Terms of Endearment

Appears in
Oxford Companion to Sugar and Sweets

By Darra Goldstein

Published 2015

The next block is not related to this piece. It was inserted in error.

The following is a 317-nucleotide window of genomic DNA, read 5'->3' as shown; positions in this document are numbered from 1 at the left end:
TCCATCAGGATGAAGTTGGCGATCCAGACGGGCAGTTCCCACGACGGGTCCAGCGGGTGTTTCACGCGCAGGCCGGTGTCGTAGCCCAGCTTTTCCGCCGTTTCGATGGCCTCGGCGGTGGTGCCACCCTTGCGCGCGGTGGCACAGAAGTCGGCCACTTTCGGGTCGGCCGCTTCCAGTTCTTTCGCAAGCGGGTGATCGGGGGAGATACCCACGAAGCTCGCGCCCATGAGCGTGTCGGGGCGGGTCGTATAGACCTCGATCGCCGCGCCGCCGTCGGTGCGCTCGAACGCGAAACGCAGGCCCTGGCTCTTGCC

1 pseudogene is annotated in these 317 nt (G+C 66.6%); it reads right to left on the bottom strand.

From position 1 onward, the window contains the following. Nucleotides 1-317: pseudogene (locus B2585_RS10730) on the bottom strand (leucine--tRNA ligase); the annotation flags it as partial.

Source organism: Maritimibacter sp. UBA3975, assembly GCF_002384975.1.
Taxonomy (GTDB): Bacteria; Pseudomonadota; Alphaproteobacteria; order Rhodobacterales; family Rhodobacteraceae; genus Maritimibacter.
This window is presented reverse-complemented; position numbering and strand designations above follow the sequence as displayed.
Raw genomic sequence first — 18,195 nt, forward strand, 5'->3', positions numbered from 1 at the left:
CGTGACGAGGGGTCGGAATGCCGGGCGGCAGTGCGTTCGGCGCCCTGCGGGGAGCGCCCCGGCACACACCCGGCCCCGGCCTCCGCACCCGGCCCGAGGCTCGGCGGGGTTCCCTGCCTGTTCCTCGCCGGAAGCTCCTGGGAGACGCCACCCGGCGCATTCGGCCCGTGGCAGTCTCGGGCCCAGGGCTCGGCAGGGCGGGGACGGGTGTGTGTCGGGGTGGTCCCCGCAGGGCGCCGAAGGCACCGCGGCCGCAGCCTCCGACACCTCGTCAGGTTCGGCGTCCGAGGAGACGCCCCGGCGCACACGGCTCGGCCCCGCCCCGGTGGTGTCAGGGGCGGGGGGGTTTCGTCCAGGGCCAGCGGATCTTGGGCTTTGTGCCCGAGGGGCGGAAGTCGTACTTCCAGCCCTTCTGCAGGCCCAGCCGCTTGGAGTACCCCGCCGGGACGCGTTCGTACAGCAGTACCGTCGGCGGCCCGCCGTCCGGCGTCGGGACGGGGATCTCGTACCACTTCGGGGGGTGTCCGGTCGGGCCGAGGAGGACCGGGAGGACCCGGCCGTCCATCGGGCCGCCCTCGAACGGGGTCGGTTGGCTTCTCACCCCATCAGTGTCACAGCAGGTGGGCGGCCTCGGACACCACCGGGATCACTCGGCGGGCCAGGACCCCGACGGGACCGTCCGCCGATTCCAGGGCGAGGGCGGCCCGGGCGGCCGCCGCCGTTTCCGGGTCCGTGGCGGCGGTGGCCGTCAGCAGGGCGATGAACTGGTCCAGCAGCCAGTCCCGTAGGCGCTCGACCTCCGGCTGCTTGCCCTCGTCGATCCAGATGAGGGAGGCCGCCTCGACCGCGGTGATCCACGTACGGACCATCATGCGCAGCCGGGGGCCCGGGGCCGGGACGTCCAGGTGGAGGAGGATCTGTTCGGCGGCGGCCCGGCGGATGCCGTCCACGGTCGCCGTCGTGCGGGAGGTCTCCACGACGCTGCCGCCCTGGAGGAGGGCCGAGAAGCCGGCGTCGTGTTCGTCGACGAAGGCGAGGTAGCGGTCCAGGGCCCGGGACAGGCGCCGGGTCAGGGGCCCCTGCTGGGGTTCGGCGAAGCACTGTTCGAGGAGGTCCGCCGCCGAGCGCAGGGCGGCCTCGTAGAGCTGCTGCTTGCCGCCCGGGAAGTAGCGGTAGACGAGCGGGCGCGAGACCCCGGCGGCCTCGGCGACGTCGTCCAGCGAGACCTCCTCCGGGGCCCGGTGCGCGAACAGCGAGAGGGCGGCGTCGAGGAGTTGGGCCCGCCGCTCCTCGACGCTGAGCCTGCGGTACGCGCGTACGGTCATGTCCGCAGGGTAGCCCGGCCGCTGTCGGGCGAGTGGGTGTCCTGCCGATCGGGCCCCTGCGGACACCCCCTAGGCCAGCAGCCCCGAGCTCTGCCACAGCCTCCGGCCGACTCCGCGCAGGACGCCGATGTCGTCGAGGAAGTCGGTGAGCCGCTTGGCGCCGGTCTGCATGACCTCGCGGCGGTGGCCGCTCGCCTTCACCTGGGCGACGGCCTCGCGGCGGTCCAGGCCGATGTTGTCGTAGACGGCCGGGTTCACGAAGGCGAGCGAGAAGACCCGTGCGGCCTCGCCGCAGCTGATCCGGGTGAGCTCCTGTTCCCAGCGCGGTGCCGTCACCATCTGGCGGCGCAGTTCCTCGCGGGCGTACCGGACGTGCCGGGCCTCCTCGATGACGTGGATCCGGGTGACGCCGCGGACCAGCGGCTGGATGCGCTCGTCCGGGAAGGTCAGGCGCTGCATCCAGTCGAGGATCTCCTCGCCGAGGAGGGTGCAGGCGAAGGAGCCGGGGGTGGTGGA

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Sugar and sweet are both enlisted as terms of endearment, but they are not alone. The equation of the loved one and the toothsome treat—one who is “good enough to eat”—is venerable. “Thy lips, O my spouse, drop as the honeycomb: honey and milk are under thy tongue,” declares the Song of Solomon around 200 b.c.e., and the pattern has continued. “Honey,” with its combinations “honeychild,” “honey-chops,” “honey-dip,” “honey-baby,” “honey-pot,” and “honey-bun,” arrived in the early twentieth century, as did “crumpet.” The equation seems unquenchable, and endearments include “honey-bunch,” “honeybunny,” “honeybugs,” “honey-cunt,” and “honeypie.” As with sugar, there are less appetizing senses, notably the ironic: a “honey of a mess” is problematical. “Honey” can denote various bodily fluids, whether sexual or excretory—the best known of the latter is “honey cart,” used in various forms of public transport to describe a container for what an earlier world, equally euphemistic, termed “gold.” The rival images combine in the eighteenth century’s “all honey or all turd with them,” said of those whose relationship fluctuates violently between amity and enmity.